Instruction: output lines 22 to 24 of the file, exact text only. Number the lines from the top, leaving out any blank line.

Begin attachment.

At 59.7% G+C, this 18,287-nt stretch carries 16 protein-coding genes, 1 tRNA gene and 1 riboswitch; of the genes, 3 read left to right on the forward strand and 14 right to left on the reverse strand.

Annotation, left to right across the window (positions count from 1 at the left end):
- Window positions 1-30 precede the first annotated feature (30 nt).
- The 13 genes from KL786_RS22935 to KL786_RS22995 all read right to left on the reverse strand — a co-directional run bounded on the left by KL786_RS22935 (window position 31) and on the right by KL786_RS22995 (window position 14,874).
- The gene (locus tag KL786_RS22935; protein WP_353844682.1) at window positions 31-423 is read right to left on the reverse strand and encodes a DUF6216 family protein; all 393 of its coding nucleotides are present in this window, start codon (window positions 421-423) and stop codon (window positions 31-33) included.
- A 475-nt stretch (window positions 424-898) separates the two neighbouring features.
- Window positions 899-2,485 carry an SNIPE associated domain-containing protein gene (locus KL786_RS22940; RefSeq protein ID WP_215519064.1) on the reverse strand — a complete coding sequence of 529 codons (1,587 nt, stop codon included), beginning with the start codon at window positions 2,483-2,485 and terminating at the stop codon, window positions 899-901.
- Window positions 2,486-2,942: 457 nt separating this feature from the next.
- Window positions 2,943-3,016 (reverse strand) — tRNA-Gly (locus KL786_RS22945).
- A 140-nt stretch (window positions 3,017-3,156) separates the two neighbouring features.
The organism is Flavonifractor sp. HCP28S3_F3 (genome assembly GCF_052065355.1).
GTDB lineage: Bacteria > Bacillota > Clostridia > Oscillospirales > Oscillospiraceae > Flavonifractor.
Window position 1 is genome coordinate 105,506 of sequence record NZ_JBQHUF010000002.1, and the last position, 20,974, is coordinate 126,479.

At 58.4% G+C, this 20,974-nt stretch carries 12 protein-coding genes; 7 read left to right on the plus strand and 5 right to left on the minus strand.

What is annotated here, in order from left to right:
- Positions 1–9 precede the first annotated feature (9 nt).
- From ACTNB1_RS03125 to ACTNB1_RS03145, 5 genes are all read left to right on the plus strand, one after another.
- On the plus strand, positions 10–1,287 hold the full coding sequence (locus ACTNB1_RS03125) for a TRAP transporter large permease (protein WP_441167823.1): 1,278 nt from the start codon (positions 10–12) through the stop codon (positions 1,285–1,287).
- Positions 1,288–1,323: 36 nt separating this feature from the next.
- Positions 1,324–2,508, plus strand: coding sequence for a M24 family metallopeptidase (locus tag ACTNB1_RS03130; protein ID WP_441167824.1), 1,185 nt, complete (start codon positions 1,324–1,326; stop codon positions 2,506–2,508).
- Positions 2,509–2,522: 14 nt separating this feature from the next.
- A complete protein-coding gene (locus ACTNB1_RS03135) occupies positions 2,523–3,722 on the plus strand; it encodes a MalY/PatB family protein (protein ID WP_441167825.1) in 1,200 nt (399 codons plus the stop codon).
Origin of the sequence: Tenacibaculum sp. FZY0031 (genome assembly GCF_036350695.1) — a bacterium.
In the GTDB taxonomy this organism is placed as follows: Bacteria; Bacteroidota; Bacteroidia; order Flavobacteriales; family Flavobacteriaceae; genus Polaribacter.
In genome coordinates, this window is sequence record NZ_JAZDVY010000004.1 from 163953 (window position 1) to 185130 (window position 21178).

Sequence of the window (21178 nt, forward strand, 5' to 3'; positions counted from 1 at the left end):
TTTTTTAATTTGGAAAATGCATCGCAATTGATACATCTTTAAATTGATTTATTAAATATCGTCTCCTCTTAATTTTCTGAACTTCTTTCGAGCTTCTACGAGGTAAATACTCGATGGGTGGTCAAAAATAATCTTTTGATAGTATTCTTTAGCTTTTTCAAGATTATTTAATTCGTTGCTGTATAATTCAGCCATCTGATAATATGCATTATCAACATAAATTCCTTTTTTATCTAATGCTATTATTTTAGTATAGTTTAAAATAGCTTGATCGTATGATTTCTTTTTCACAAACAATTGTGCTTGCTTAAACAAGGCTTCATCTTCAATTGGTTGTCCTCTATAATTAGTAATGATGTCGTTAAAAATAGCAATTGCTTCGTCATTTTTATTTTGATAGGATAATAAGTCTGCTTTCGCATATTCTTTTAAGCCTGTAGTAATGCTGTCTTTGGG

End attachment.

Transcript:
- A complete protein-coding gene (locus ACTNB1_RS03135) occupies positions 2,523–3,722 on the plus strand; it encodes a MalY/PatB family protein (protein ID WP_441167825.1) in 1,200 nt (399 codons plus the stop codon).
Origin of the sequence: Tenacibaculum sp. FZY0031 (genome assembly GCF_036350695.1) — a bacterium.
In the GTDB taxonomy this organism is placed as follows: Bacteria; Bacteroidota; Bacteroidia; order Flavobacteriales; family Flavobacteriaceae; genus Polaribacter.